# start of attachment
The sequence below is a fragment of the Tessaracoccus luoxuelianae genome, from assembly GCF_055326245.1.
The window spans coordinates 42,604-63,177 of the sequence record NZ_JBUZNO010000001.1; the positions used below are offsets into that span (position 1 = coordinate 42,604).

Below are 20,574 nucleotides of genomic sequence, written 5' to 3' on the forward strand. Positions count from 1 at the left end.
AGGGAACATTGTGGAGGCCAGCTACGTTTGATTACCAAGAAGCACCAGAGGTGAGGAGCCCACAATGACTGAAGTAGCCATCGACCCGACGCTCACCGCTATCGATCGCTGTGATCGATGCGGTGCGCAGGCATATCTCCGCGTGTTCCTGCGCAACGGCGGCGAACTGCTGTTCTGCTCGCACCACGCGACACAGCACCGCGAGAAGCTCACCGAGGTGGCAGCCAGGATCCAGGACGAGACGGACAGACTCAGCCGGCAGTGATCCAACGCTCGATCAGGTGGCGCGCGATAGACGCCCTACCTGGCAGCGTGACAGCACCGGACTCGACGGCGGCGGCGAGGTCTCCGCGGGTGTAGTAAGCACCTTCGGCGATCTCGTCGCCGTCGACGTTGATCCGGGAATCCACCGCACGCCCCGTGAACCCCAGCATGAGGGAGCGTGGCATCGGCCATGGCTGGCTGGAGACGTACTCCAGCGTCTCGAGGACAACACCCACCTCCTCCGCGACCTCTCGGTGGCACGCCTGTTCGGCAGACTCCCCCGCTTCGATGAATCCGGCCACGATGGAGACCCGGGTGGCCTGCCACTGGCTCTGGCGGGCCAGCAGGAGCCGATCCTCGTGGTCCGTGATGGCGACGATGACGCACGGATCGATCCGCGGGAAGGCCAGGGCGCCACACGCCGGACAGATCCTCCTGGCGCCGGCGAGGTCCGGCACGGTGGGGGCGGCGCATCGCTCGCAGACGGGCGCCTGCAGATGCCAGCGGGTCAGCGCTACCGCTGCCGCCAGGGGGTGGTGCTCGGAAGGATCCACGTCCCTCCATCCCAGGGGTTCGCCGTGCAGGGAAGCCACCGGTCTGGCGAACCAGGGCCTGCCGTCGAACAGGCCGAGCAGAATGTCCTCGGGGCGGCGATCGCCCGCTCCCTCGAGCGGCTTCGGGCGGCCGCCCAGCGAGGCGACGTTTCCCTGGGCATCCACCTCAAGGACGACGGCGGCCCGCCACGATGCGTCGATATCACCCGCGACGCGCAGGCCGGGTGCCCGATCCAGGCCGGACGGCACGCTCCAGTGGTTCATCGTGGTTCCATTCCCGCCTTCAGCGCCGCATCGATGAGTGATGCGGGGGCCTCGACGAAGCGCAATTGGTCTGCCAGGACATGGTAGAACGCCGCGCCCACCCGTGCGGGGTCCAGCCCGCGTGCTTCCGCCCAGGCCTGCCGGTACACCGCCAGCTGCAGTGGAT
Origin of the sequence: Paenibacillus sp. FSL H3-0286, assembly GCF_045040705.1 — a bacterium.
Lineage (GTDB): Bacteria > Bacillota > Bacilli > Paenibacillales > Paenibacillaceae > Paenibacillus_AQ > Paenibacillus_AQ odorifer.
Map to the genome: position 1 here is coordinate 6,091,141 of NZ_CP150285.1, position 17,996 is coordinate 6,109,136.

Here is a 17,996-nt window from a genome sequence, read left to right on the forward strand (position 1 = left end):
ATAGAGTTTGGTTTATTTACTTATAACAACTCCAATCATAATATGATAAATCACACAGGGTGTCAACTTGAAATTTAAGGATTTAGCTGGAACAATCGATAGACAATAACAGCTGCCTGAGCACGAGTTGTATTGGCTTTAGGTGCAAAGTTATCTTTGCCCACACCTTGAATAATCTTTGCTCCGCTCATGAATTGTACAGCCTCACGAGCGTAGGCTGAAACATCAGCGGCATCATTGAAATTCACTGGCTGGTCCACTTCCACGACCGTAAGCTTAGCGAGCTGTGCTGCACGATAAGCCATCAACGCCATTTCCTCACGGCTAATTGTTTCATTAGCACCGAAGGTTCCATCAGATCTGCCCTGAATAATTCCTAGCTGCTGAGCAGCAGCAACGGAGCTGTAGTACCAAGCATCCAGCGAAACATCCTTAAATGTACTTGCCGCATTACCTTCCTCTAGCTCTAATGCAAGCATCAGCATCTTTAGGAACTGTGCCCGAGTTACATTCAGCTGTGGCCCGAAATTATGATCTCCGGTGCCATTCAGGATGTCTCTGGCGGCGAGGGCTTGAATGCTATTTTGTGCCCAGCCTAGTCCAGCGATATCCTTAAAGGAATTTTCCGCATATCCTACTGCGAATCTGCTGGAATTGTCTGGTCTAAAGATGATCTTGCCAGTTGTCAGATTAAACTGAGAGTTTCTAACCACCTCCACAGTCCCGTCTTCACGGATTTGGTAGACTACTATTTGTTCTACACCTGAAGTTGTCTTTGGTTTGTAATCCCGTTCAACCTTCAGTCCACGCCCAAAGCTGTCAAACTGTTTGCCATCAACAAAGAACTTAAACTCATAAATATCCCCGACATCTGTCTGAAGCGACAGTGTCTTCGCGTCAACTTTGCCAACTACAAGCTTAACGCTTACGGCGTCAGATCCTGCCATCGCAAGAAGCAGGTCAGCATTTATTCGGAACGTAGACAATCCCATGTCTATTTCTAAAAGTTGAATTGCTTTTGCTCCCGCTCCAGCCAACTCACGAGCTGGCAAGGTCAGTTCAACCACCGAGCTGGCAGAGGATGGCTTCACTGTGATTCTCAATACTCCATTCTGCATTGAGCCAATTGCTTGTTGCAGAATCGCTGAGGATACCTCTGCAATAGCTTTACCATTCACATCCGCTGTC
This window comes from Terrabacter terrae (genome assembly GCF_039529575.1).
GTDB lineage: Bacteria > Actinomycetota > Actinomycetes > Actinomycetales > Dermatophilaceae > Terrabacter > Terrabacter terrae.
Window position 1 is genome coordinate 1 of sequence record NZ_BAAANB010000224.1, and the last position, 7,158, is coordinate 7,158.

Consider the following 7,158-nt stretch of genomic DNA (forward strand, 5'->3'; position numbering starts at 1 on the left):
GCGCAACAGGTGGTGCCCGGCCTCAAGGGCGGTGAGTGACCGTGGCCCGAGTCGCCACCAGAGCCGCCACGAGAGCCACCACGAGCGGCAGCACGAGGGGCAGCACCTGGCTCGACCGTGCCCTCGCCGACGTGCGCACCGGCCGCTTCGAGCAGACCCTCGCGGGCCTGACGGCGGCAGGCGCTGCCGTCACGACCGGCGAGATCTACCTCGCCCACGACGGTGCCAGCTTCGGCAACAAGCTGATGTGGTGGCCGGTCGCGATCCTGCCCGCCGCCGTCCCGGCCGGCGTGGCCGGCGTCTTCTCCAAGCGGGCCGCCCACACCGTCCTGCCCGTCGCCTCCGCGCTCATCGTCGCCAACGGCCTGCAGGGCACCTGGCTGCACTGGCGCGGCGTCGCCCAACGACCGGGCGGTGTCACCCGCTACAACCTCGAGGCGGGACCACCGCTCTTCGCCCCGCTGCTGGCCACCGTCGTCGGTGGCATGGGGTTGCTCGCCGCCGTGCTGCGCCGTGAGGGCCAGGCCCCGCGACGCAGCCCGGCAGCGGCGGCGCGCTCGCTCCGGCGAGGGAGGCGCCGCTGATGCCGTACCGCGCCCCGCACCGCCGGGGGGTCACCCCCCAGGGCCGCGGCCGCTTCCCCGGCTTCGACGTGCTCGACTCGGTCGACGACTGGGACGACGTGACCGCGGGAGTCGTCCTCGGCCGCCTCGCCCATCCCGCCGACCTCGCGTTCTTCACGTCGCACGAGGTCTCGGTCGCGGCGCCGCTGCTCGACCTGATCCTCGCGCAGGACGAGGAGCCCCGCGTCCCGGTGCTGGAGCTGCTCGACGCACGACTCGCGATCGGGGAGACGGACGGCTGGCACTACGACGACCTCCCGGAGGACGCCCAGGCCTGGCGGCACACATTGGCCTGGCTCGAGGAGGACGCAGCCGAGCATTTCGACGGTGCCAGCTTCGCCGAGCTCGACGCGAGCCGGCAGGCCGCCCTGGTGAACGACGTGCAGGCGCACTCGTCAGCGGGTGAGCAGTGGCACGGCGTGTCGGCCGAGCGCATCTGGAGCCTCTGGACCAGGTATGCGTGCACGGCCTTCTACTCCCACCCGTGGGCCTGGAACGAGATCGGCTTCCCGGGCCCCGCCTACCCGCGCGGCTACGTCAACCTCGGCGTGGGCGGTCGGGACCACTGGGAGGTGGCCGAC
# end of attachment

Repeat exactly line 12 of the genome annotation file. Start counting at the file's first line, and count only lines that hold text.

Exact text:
Window position 1 is genome coordinate 1 of sequence record NZ_BAAANB010000224.1, and the last position, 7,158, is coordinate 7,158.